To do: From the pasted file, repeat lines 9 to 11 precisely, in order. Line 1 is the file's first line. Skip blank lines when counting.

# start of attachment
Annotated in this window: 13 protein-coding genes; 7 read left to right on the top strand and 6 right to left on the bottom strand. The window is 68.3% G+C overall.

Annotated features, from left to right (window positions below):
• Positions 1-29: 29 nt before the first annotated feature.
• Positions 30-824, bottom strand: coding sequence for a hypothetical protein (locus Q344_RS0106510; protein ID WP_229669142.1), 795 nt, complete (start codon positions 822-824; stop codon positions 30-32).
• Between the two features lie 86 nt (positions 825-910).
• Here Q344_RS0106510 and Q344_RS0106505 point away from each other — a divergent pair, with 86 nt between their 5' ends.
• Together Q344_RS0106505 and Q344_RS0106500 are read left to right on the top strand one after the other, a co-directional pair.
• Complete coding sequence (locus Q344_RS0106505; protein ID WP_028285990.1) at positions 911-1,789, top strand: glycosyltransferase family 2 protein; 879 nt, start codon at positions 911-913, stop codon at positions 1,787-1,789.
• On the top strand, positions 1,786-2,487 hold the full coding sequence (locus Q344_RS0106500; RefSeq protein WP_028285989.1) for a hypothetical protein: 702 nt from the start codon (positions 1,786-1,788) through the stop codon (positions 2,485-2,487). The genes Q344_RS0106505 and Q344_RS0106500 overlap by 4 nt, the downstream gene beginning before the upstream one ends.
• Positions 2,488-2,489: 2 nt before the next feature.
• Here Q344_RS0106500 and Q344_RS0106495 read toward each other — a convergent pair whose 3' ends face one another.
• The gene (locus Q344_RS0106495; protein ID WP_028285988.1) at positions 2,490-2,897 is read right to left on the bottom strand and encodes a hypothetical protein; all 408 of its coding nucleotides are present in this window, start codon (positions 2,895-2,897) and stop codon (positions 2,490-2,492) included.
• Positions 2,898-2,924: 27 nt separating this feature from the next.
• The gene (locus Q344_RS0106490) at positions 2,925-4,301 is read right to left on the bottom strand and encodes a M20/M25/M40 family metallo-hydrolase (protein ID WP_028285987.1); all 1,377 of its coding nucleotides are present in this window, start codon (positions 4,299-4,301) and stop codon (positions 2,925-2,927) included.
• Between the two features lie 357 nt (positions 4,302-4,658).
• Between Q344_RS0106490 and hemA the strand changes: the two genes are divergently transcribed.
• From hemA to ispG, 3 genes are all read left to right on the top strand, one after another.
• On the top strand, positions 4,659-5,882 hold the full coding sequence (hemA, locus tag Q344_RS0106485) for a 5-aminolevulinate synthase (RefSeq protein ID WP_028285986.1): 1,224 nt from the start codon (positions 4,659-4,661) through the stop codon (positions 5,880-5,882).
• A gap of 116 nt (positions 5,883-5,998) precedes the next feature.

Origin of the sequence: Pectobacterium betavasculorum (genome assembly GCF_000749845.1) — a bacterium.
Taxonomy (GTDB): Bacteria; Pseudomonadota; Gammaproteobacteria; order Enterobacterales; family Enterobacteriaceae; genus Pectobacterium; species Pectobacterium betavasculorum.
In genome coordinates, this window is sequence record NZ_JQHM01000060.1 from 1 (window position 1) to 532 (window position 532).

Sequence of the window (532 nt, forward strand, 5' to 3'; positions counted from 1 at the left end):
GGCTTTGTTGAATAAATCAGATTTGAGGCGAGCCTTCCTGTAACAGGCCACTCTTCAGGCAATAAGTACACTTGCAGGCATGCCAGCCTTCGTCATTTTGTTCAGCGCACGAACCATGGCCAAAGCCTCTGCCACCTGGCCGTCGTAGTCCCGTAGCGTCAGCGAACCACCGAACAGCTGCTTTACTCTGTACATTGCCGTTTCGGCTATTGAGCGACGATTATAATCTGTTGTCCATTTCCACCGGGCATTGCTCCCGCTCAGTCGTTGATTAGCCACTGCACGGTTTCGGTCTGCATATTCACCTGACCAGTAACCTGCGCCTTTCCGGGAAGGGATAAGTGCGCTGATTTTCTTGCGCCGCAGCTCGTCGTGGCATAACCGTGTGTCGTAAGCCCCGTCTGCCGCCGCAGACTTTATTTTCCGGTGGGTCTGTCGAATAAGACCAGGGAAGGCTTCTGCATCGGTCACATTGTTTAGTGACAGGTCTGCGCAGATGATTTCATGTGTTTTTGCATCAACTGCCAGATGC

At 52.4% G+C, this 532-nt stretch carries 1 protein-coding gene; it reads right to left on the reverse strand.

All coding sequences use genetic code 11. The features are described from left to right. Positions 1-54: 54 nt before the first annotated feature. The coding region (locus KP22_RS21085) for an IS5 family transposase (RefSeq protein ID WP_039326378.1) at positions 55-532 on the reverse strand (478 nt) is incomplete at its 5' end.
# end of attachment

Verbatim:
• On the top strand, positions 1,786-2,487 hold the full coding sequence (locus Q344_RS0106500; RefSeq protein WP_028285989.1) for a hypothetical protein: 702 nt from the start codon (positions 1,786-1,788) through the stop codon (positions 2,485-2,487). The genes Q344_RS0106505 and Q344_RS0106500 overlap by 4 nt, the downstream gene beginning before the upstream one ends.
• Positions 2,488-2,489: 2 nt before the next feature.
• Here Q344_RS0106500 and Q344_RS0106495 read toward each other — a convergent pair whose 3' ends face one another.